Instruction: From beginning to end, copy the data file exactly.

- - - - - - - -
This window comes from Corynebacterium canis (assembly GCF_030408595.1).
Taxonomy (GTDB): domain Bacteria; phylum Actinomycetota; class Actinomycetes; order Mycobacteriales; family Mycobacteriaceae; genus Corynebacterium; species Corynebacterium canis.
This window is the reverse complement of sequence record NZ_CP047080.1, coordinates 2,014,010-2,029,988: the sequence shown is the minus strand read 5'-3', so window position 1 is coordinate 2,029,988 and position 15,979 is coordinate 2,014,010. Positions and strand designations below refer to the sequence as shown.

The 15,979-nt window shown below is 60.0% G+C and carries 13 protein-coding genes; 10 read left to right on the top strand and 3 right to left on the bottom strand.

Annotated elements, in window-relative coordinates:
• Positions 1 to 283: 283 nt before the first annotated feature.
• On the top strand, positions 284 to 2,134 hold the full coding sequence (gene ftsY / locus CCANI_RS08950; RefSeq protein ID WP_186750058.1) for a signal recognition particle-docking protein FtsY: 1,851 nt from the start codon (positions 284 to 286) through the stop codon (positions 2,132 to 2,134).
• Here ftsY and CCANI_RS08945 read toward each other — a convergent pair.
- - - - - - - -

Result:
This window comes from Corynebacterium canis (assembly GCF_030408595.1).
Taxonomy (GTDB): domain Bacteria; phylum Actinomycetota; class Actinomycetes; order Mycobacteriales; family Mycobacteriaceae; genus Corynebacterium; species Corynebacterium canis.
This window is the reverse complement of sequence record NZ_CP047080.1, coordinates 2,014,010-2,029,988: the sequence shown is the minus strand read 5'-3', so window position 1 is coordinate 2,029,988 and position 15,979 is coordinate 2,014,010. Positions and strand designations below refer to the sequence as shown.

The 15,979-nt window shown below is 60.0% G+C and carries 13 protein-coding genes; 10 read left to right on the top strand and 3 right to left on the bottom strand.

Annotated elements, in window-relative coordinates:
• Positions 1 to 283: 283 nt before the first annotated feature.
• On the top strand, positions 284 to 2,134 hold the full coding sequence (gene ftsY / locus CCANI_RS08950; RefSeq protein ID WP_186750058.1) for a signal recognition particle-docking protein FtsY: 1,851 nt from the start codon (positions 284 to 286) through the stop codon (positions 2,132 to 2,134).
• Here ftsY and CCANI_RS08945 read toward each other — a convergent pair.